[...]He served as special assistant to President Bill Clinton and as senior director of Near East and South Asian Affairs at the United States National Security Council. While at the NSC, he served as principal adviser to the President and the National Security Advisor on Arab–Israeli issues, Iraq, Iran, and South Asia. He was a senior member of Secretary of State Warren Christopher's Middle East peace team and served as the White House representative on the U.S. Israel Science and Technology Commission.

He served two stints as United States Ambassador to Israel, from April 1995 to September 1997, and from January 2000 to July 2001. He was the first and so far, the only, foreign-born US ambassador to Israel.

He has served on the board of the New Israel Fund.[7] Indyk currently serves on the Adivsory Board for DC based non-profit America Abroad Media.[8]

On July 29, 2013, Indyk was appointed by President Barack Obama as Washington's special Middle East envoy for the resumption of peace talks between Israel and the Palestinian Authority.[9] Both Israeli Prime Minister Benjamin Netanyahu and Palestinian President Mahmoud Abbas favored his appointment.[10] He resigned from this position June 27, 2014, returning to the Brookings Institution as its vice president and director for foreign policy.[11][12]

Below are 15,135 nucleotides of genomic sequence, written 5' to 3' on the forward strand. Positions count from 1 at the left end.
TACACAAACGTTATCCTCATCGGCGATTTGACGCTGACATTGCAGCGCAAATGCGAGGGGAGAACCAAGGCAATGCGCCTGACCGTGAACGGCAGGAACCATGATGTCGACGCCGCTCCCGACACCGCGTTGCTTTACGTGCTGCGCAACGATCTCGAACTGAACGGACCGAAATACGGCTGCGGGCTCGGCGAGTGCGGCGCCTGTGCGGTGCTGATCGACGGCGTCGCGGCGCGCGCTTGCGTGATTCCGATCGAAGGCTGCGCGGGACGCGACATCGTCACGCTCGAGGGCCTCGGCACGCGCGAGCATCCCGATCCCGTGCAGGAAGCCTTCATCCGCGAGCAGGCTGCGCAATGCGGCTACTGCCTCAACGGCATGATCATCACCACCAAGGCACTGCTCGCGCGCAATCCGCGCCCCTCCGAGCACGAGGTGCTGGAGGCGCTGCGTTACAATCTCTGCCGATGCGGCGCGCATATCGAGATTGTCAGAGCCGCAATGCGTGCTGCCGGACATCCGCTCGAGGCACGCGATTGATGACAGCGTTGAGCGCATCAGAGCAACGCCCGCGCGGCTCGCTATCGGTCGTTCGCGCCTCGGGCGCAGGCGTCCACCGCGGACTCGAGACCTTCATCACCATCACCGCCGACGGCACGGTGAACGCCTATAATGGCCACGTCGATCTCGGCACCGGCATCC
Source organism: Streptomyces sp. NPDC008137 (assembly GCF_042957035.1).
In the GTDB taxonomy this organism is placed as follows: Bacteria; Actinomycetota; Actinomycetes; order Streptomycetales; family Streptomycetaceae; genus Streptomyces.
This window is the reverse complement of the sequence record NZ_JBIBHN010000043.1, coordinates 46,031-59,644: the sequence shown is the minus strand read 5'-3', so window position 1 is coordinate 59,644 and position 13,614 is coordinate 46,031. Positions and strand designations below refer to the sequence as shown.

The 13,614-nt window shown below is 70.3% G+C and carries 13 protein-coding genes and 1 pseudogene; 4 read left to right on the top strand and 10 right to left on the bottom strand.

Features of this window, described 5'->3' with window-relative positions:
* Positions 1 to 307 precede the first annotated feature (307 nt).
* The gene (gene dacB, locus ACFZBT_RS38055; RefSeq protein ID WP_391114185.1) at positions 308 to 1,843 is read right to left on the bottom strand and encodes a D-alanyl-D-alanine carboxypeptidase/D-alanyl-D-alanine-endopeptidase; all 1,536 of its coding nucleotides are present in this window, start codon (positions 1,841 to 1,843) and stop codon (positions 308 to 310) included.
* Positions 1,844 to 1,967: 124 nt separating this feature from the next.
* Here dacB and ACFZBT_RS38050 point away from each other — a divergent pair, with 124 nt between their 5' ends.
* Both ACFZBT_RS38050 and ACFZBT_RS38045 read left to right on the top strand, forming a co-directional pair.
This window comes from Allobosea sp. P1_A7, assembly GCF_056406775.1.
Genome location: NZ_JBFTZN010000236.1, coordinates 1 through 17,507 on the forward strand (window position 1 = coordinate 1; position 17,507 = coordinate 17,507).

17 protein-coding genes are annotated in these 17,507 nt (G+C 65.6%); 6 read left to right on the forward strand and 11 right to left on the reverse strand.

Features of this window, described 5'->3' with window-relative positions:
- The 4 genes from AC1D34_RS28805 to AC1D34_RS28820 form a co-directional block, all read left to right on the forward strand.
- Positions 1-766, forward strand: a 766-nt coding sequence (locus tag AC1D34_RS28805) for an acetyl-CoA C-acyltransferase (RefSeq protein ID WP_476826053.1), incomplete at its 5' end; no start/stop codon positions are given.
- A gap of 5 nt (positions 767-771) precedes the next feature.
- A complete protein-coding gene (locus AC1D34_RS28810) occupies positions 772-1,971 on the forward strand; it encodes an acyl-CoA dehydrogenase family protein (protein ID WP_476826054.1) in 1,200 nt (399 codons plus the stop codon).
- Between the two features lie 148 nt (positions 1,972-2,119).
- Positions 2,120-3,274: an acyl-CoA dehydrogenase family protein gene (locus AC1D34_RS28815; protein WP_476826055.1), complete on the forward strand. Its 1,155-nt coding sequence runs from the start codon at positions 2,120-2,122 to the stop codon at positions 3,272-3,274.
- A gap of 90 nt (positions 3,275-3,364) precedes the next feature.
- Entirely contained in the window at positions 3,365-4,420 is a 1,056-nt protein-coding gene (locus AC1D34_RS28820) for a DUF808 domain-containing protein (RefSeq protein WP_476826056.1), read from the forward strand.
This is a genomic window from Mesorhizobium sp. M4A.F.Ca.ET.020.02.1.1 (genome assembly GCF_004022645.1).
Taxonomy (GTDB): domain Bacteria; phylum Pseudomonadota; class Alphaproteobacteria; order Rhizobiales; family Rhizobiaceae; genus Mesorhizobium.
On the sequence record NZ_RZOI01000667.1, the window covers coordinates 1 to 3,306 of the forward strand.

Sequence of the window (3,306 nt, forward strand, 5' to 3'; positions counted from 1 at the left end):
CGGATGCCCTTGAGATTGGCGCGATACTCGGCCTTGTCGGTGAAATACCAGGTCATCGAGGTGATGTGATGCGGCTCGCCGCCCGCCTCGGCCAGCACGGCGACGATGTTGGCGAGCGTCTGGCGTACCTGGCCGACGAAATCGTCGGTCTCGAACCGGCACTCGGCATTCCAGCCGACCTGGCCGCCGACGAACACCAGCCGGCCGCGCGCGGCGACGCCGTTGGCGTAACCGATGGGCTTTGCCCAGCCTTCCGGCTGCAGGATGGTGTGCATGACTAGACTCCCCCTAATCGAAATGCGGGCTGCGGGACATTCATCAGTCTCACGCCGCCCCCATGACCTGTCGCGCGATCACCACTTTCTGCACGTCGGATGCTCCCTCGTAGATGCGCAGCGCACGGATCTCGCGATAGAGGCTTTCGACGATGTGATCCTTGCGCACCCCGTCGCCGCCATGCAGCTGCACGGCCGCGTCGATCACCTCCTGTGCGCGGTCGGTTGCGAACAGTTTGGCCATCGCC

Controversy

In 2000, Indyk was placed under investigation by the FBI after allegations arose that he improperly handled sensitive material by using an unclassified laptop computer on an airplane flight to prepare his memos of meetings with foreign leaders.[13][14][15] There was no indication that any classified material had been compromised, and no indication of espionage.[16]

Indyk was "apparently ... the first serving U.S. ambassador to be stripped of government security clearance."[16] The Los Angeles Times reported that "veteran diplomats complained that Indyk was being made a scapegoat for the kinds of security lapses that are rather common among envoys who take classified work home from the office."[16] Indyk's clearance was suspended but was reinstated the next month, "for the duration of the current crisis," given "the continuing turmoil in Israel, the West Bank and Gaza [Strip] and for compelling national security reasons."[16]